Two relatively unknown Democrats head into next week’s primary for attorney general with the hope that their low-profile campaigns will be enough to win them the right to challenge Republican incumbent Pam Bondi.
Neither Perry Thurston, a South Florida legislator and attorney, nor George Sheldon, a former Obama administration official who once worked as deputy attorney general, have raised enough money to buy television ads.
Instead their campaigns have been waged in the trenches as both men have traversed the state to meet with Democratic groups and attend local forums in an effort to drum up attention ahead of the Aug. 26 election. The winner will square off against Bondi and a Libertarian candidate, Bill Wohlsifer.
The two rivals have largely refrained from criticizing each other directly. Instead they have been united in their unfailing criticism of Bondi and the job she has done since taking office in 2011.
They have sharply criticized her for opposing a medical marijuana amendment on the November ballot as well as her fight to retain the state’s ban on same sex marriage.
Both Democrats also contend that Bondi has injected unneeded partisanship into the office, citing the state’s failed legal challenge to President Barack Obama’s health care overhaul and her involvement in cases brought by Republican attorneys general across the nation.
Sheldon has faulted Bondi’s decision to refrain from getting actively involved in utility rate cases – a turnaround from the practice that was common among previous attorneys general including two Republicans.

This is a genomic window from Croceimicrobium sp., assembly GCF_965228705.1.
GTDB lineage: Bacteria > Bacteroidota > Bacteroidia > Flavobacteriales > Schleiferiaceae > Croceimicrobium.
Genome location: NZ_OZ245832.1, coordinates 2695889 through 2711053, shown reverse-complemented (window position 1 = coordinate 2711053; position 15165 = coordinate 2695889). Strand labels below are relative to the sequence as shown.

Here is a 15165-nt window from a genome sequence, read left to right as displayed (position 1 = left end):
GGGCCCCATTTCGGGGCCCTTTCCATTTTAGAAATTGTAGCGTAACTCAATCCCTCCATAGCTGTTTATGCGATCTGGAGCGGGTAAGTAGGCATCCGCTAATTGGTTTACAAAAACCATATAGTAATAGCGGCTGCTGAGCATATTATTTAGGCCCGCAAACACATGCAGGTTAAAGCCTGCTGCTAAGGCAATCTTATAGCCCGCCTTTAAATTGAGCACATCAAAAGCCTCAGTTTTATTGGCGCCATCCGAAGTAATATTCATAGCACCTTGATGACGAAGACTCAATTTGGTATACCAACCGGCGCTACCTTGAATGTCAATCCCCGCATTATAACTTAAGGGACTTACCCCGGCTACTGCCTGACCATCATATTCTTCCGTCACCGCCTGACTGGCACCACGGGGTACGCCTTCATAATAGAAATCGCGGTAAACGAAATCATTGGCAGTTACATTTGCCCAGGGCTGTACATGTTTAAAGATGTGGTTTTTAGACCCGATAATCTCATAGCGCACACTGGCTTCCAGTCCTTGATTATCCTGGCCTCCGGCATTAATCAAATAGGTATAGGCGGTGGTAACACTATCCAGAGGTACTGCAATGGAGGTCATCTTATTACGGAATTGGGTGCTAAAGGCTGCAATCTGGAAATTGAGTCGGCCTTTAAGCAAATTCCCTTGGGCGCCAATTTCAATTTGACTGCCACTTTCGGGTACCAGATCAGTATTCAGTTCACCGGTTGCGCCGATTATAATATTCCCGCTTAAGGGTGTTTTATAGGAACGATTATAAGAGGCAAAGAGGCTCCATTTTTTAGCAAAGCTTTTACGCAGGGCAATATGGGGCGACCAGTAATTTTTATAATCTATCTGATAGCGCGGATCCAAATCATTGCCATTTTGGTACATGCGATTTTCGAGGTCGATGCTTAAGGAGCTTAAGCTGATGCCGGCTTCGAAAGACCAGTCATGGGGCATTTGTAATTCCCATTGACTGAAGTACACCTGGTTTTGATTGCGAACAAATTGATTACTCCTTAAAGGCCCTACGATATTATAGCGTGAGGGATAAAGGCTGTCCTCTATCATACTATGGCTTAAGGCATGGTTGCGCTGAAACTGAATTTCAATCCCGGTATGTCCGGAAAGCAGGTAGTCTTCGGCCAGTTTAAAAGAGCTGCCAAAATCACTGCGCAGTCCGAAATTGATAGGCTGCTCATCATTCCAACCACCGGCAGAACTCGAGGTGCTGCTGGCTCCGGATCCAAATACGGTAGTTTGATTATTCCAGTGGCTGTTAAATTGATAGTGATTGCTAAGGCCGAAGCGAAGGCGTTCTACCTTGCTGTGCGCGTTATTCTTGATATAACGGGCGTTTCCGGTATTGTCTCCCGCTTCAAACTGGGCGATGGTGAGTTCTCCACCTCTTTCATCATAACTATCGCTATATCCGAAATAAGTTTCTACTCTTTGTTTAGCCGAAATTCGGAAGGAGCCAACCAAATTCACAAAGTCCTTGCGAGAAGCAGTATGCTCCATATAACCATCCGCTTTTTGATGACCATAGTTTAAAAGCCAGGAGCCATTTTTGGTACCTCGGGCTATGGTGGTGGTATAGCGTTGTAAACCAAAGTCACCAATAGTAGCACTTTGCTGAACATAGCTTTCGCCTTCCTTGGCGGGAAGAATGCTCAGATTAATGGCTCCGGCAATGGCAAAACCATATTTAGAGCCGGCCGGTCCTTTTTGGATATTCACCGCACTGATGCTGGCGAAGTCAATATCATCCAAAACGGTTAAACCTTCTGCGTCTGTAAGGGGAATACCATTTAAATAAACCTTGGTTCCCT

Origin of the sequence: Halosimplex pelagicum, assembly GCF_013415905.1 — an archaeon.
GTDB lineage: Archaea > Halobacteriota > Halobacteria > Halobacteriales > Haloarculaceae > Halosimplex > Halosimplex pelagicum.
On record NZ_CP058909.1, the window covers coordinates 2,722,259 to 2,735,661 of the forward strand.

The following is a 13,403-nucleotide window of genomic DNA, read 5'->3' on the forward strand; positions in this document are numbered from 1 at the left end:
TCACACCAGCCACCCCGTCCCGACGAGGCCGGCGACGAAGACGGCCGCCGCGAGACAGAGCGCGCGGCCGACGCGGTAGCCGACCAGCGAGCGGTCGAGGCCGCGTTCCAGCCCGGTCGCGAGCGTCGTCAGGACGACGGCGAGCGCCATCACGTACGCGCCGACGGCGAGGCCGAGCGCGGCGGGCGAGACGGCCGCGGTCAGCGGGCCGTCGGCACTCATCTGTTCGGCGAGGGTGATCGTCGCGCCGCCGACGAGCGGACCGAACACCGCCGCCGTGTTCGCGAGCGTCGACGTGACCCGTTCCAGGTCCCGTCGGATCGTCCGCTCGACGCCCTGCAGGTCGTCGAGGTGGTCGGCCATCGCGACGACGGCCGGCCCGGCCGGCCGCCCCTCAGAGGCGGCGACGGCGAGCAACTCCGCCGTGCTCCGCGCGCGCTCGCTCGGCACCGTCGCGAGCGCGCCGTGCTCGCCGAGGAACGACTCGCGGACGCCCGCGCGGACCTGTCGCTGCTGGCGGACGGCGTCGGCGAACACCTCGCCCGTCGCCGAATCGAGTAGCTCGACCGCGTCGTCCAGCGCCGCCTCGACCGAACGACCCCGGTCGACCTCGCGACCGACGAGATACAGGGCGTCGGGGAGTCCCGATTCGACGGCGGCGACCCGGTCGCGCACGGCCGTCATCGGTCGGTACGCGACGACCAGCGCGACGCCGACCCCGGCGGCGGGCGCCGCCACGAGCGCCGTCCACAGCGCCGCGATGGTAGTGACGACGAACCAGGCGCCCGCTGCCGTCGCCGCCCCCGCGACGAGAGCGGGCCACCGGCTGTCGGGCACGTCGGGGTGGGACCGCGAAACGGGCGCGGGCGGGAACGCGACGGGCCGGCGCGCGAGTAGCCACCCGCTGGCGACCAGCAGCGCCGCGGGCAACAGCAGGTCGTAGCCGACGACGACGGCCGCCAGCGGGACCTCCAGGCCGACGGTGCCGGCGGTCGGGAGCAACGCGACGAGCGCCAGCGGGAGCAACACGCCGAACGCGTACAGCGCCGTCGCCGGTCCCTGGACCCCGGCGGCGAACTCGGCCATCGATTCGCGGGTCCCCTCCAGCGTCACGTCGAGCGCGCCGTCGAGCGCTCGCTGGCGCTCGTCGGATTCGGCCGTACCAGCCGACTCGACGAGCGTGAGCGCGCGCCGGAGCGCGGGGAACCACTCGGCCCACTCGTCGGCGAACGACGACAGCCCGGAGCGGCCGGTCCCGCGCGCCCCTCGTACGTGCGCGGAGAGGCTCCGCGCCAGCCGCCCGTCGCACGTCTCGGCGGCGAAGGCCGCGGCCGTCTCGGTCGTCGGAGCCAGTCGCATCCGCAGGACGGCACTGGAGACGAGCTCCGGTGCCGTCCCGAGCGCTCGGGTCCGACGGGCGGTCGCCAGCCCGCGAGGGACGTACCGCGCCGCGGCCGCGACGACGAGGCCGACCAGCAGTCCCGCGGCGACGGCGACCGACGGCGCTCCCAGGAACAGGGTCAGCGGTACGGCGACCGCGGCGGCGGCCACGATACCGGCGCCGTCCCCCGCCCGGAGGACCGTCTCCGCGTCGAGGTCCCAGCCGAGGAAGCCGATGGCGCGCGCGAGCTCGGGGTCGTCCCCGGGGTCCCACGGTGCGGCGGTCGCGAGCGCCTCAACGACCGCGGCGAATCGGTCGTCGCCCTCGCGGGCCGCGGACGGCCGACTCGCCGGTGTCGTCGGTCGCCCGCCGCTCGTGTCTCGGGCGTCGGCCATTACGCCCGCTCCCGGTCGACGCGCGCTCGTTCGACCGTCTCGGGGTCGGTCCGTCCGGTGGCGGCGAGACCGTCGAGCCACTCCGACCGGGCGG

“My view of the office of attorney general is that it really ought to be the people’s lawyer not the governor’s lawyer or the Legislature’s lawyer,” Sheldon said.
Thurston, who unsuccessfully pushed for Medicaid expansion while in the state House, cites Bondi’s opposition to the health care overhaul as well as her push to make it harder for ex-convicts to win back their voting rights as prime reasons for his decision to run for the office.
“I thought the incumbent was not serving the best interests of the people of Florida,” Thurston said.
Bondi, a former prosecutor who has focused on issues such as prescription drug abuse, has been dismissive of the criticism coming from her rivals.
“I have no control over what other people say or do,” Bondi said this week. “I only have control over my actions as attorney general and I’m so proud of what we have done in the state of Florida.”
Sheldon, 67, was first elected 40 years ago to the Florida Legislature. He has spent time in private practice as an attorney, but he was hired as deputy attorney general in 1999 under then-Attorney General Bob Butterworth. He worked for Butterworth again in the Department of Children and Families and was chosen by then-Gov. Charlie Crist to succeed Butterworth. The decision was notable because Crist defeated Sheldon in the 2000 race for education commissioner in which Crist even ran an ad that brought up that his opponent had been arrested in 1984 for DUI.
Sheldon contends his lengthy experience, which includes nearly two years as a top administrator in the U.S. Department of Health and Human Services, is why Democrats should pick him over Thurston.
Thurston, 53, has spent the last eight years in the Legislature, rising to the position of House Democratic leader in his final term. In addition to his push for Medicaid expansion, Thurston was outspoken about Florida’s contentious “stand your ground” law that allows people to use deadly force if they feel their life is threatened.
Thurston worked early in his career as an assistant public defender, but has spent most of his legal career handling public finance and criminal defense cases. He contends that Democrats should pick him over Sheldon to help move the party in a new direction.
“I think George has done a great job, but it’s time for new leadership in Florida, especially in a statewide office,” Thurston said.
Re-posted with permission of the Associated Press.